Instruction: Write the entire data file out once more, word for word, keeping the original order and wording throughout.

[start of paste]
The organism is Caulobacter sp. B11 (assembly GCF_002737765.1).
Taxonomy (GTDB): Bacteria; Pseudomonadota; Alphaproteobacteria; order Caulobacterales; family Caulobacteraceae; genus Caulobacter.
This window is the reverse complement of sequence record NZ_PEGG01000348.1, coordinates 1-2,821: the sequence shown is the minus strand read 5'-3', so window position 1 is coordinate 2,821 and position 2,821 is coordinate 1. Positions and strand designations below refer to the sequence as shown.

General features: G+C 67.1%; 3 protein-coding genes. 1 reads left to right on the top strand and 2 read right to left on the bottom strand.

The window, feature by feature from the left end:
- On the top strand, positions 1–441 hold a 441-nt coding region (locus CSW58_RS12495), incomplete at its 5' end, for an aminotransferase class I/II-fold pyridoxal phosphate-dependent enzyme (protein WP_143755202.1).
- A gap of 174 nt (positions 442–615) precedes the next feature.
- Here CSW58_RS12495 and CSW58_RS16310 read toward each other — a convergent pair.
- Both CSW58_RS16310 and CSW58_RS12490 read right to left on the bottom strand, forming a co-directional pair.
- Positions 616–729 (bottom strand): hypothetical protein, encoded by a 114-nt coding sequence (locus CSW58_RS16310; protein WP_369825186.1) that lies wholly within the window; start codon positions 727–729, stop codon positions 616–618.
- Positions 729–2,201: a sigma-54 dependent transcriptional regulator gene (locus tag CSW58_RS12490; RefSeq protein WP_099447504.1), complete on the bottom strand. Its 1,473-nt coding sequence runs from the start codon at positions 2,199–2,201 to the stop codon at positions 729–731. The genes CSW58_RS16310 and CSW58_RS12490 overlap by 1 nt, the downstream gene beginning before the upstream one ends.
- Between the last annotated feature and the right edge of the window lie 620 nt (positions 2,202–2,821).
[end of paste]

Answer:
The organism is Caulobacter sp. B11 (assembly GCF_002737765.1).
Taxonomy (GTDB): Bacteria; Pseudomonadota; Alphaproteobacteria; order Caulobacterales; family Caulobacteraceae; genus Caulobacter.
This window is the reverse complement of sequence record NZ_PEGG01000348.1, coordinates 1-2,821: the sequence shown is the minus strand read 5'-3', so window position 1 is coordinate 2,821 and position 2,821 is coordinate 1. Positions and strand designations below refer to the sequence as shown.

General features: G+C 67.1%; 3 protein-coding genes. 1 reads left to right on the top strand and 2 read right to left on the bottom strand.

The window, feature by feature from the left end:
- On the top strand, positions 1–441 hold a 441-nt coding region (locus CSW58_RS12495), incomplete at its 5' end, for an aminotransferase class I/II-fold pyridoxal phosphate-dependent enzyme (protein WP_143755202.1).
- A gap of 174 nt (positions 442–615) precedes the next feature.
- Here CSW58_RS12495 and CSW58_RS16310 read toward each other — a convergent pair.
- Both CSW58_RS16310 and CSW58_RS12490 read right to left on the bottom strand, forming a co-directional pair.
- Positions 616–729 (bottom strand): hypothetical protein, encoded by a 114-nt coding sequence (locus CSW58_RS16310; protein WP_369825186.1) that lies wholly within the window; start codon positions 727–729, stop codon positions 616–618.
- Positions 729–2,201: a sigma-54 dependent transcriptional regulator gene (locus tag CSW58_RS12490; RefSeq protein WP_099447504.1), complete on the bottom strand. Its 1,473-nt coding sequence runs from the start codon at positions 2,199–2,201 to the stop codon at positions 729–731. The genes CSW58_RS16310 and CSW58_RS12490 overlap by 1 nt, the downstream gene beginning before the upstream one ends.
- Between the last annotated feature and the right edge of the window lie 620 nt (positions 2,202–2,821).